Suppose you are a biologist investigating a population that doubles every year. So if you start with 1 specimen, the population can be expressed as an exponential function:
p(t)=2tp(t)=2t size 12{p \( t \) =2 rSup { size 8{t} } } {} where
tt size 12{t} {} is the number of years you have been watching, and
pp size 12{p} {} is the population.
Question: How long will it take for the population to exceed 1,000 specimens?
We can rephrase this question as: “2 to what power is 1,000?” This kind of question, where you know the base and are looking for the exponent, is called a logarithm.
log21000log21000 size 12{"log" rSub { size 8{2} } "1000"} {} (read, “the logarithm, base two, of a thousand”) means “2, raised to what power, is 1000?”
In other words, the logarithm always asks “What exponent should we use?” This unit will be an exploration of logarithms.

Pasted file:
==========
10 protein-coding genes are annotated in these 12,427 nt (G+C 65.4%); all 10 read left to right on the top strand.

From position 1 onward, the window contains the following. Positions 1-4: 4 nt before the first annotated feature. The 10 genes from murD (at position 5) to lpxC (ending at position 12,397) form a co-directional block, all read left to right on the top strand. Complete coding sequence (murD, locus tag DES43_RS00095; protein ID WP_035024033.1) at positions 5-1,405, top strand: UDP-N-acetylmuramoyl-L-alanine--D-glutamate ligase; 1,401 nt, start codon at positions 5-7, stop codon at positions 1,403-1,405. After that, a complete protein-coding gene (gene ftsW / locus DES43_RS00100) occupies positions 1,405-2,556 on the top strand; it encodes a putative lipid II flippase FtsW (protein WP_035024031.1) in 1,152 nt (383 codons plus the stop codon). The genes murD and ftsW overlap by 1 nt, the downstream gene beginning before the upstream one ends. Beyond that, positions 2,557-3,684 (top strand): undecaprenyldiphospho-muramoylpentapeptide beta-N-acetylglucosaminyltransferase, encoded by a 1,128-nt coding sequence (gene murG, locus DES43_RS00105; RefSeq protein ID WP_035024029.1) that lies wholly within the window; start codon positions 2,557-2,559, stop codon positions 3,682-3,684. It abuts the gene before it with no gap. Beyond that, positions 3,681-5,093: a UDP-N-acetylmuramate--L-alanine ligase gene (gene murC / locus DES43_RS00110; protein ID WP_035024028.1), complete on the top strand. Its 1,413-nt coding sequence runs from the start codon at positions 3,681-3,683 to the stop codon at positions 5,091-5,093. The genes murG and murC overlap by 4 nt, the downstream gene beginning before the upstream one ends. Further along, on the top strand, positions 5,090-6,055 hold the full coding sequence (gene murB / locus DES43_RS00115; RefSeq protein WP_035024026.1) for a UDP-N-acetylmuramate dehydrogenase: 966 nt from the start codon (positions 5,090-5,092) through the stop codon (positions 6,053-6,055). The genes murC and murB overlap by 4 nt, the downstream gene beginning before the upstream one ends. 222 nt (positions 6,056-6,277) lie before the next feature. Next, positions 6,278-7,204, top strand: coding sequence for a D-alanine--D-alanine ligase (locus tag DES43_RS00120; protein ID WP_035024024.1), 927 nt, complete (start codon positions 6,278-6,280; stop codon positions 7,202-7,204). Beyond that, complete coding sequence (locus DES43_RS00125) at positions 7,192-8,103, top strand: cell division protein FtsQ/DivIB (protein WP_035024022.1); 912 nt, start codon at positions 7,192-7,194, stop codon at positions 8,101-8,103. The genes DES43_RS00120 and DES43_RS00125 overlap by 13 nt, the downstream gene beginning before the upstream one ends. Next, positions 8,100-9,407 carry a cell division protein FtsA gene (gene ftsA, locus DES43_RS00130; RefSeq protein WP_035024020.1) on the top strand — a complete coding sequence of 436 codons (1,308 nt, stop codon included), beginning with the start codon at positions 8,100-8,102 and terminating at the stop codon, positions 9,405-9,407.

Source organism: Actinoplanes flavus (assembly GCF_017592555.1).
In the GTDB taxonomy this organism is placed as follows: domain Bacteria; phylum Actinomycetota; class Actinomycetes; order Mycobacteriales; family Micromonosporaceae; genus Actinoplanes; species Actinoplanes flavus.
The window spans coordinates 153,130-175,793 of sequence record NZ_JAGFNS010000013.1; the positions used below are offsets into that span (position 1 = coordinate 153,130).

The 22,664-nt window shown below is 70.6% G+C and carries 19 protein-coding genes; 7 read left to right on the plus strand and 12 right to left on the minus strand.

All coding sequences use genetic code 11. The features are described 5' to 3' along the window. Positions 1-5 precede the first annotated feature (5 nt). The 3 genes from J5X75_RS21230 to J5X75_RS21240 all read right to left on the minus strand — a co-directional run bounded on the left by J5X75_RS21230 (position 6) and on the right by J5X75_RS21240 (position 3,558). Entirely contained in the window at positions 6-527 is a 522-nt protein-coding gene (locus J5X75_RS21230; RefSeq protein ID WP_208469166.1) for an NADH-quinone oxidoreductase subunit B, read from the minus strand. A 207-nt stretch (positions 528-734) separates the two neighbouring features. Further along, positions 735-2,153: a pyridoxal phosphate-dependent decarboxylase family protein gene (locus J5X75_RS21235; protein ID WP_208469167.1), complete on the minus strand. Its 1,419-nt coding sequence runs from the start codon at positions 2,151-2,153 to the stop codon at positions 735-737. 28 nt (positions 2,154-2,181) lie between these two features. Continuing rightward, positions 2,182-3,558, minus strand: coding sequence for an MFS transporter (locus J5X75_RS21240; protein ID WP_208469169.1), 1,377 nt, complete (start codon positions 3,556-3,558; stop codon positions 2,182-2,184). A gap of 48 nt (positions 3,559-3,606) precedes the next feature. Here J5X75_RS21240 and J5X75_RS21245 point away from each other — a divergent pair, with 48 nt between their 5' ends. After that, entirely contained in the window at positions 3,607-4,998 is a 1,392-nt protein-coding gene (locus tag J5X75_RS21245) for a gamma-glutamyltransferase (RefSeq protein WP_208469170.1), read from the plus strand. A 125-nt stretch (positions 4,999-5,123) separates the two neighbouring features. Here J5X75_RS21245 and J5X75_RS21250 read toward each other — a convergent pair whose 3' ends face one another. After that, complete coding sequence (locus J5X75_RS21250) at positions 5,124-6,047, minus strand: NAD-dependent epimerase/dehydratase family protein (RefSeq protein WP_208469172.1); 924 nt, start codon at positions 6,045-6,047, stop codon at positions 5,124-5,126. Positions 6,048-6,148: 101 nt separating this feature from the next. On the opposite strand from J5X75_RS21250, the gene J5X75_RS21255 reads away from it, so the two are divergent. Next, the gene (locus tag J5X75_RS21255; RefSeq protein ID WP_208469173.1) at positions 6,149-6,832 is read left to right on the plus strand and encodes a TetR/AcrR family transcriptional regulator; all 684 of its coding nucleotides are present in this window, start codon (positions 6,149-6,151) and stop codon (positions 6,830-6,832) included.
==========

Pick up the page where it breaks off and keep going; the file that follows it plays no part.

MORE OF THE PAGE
Table 1
Problem 
Means 
The answer is 
because 
log
2
8
log
2
8

2 to what power is 8? 
3 
2
3
2
3
is 8 
log
2
16
log
2
16

2 to what power is 16? 
4 
2
4
2
4
is 16 
log
2
10
log
2
10

2 to what power is 10? 
somewhere between 3 and 4 
2
3
=
8
2
3
=8
and
2
4
=
16
2
4
=16

log
8
2
log
8
2

8 to what power is 2? 
1
3
1
3

8
1
3
=
8
3
=
2
8
1
3
=
8
3
=2

log
10
10,000
log
10
10,000 
10 to what power is 10,000? 
4 
10
4
=
10,000
10
4
=10,000 
log
10
(
1
100
)
log
10
(
1
100
)

10 to what power is
1
100
1
100
? 
–2 
10
–2
=
1
10
2
=
1
100
10
–2
=
1
10
2
=
1
100

log
5
0
log
5
0 
5 to what power is 0? 
There is no answer 
5
something
5
something
will never be 0 
As you can see, one of the most important parts of finding logarithms is being very familiar with how exponents work!
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